In our current age of endless remakes, reboots, and franchising, sequels are a dime a dozen. However, Danny Boyle’s long-anticipated follow-up to his 1996 Trainspotting seems to offer a distinct breath of fresh air, just as the original did over 20 years ago.
In case you’ve forgotten, the ending of Trainspotting seems ripe for a sequel. In fact, it seems all the more enticing because it offers up its conclusion with an air of “take it or leave it,” just as Ewan McGregor’s Renton does with the thick wad of cash he leaves for his pal Spud in a safe-deposit box after stealing it from Begbie and Sick Boy. T2 promises to pick up more or less where we’ve left off, 20 years later. The trailer opens with Sick Boy greeting Renton in an abandoned bar, asking with a shrug, “So, what you been up to?”
As with Trainspotting, T2 borrows from the fiction of Irvine Welsh. While Trainspotting was an adaptation of Welsh’s 1993 novel of the same name, T2 is somewhat looser. The sequel borrows material from Welsh’s 2002 sequel, Porno in addition to some material from the original Trainspotting novel that never made it into the initial film. In this sense, the sequel feels like both a sequel and a footnote—like a “bonus feature” reel of deleted scenes.
While T2 won’t reach US theaters until March 17th, the film has already opened in the UK and across Europe. In a roundup of some of the early reviews, The New York Times reported that the critical consensus has been largely positive. Both Metacritic and Rotten Tomatoes are indicating favorable reviews as well, the latter giving T2 a score of 77% (not too far behind Trainspotting’s 90%).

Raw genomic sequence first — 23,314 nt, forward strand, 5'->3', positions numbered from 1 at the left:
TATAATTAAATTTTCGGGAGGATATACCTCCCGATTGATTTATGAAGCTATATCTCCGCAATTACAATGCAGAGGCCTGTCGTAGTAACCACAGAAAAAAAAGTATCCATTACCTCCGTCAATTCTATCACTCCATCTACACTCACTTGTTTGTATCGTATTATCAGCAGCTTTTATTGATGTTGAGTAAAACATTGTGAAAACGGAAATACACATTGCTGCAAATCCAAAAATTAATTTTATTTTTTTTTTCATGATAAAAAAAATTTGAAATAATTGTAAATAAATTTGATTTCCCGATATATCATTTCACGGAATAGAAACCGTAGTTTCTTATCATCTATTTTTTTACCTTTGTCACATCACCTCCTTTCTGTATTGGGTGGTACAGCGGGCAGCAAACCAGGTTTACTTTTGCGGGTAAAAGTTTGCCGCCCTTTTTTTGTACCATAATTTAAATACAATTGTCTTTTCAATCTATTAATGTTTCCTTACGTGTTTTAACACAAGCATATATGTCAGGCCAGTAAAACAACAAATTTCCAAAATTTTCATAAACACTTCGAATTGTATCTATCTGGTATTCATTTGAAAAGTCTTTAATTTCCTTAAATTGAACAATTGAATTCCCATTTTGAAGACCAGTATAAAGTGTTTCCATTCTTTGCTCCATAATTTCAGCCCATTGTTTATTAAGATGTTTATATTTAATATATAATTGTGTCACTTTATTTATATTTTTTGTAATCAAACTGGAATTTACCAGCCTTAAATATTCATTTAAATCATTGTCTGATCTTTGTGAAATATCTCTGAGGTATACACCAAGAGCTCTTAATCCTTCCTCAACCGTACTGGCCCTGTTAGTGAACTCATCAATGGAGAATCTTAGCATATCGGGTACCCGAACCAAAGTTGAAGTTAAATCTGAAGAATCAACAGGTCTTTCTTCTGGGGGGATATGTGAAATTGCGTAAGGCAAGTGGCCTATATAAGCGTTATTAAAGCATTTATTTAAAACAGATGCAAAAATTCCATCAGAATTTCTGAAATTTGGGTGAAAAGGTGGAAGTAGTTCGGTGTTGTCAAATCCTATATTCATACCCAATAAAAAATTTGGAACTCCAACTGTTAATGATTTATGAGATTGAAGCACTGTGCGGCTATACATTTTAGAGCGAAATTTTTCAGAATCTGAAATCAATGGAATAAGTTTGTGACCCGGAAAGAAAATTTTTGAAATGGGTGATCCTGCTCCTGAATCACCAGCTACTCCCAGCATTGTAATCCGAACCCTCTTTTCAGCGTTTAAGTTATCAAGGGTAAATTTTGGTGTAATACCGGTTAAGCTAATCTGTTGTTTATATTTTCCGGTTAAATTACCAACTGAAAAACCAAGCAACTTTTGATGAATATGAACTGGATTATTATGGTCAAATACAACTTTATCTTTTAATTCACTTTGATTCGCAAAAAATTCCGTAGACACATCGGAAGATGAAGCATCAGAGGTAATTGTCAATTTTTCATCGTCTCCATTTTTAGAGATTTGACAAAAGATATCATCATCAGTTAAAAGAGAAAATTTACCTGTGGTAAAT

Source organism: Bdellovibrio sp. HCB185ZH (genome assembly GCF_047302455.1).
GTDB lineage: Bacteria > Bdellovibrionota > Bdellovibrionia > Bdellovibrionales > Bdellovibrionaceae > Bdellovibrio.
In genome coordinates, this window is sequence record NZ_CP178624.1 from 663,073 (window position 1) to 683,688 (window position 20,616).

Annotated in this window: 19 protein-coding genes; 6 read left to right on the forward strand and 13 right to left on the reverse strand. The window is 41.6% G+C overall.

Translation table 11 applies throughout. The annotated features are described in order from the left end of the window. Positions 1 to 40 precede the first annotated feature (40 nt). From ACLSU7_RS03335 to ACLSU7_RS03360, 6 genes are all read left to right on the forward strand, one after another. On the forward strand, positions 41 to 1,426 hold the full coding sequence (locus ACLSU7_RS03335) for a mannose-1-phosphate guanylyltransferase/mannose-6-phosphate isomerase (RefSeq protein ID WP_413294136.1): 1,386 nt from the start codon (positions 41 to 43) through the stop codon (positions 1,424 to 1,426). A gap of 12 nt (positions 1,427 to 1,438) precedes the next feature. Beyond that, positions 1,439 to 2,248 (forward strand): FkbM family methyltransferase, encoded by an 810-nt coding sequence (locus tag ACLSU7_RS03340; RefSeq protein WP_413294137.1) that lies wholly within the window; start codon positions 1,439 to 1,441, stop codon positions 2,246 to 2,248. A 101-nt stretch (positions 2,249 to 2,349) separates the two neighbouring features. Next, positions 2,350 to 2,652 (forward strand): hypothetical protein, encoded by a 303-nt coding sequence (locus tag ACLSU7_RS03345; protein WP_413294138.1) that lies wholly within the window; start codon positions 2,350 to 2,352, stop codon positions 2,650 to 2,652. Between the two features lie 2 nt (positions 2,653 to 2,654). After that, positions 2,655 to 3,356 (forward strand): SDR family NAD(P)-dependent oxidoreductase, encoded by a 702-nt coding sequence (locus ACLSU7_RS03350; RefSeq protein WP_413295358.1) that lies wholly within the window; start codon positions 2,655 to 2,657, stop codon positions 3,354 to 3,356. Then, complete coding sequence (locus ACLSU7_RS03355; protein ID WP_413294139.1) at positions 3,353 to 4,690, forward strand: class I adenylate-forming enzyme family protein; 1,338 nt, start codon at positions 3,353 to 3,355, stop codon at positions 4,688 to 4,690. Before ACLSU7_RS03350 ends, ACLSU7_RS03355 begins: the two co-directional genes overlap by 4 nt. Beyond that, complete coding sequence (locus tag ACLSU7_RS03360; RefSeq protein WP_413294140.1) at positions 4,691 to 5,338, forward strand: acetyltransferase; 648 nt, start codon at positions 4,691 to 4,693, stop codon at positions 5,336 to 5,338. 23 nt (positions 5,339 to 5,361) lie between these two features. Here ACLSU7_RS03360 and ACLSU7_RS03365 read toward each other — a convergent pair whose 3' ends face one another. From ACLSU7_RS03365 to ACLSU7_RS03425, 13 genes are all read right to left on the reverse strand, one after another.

As with many sequels, much of the praise has come from the relief that the film is not nearly as bad as it could have been. Much of the criticism comes from a vague lamenting that nothing could ever capture the spirit of the original. Many critics have noted a distinctly different pacing in T2, with some calling it slower and others “gentler” than the original.
Writing for The Guardian, Mark Kermode notes that the real distinction between T2 and its predecessor is the dominant theme of aging in the latter film over the violence and drug addiction of the former: “While it may lack the vampiric teeth of its youthful predecessor, it is a worthy sequel to what has become a sacred original, respecting the rough edges of its forerunner while putting middle-aged flesh on the once raw ribcages of its oddly sympathetic subjects.”
Trainspotting though has always been just as concerned with aging as it has been with drugs. As Sick Boy proposes his great “theory of life,” Renton scoffs, “So, we all get old, we can’t hack it anymore, and that’s it?” But it’s also a theory of art, even a theory of the sequel itself. As Sick Boy describes the disappointing later work of Lou Reed, Iggy Pop, and moments in Sean Connery’s participation in the James Bond franchise: “No it’s not bad, but it’s not great either, is it?”
If nothing else, Trainspotting has always been aware of the problem of living up to society’s expectations—the problem of success and “choosing life”—and that’s what promises to make T2 successful. We’re looking forward to catching it when it’s released in the US.
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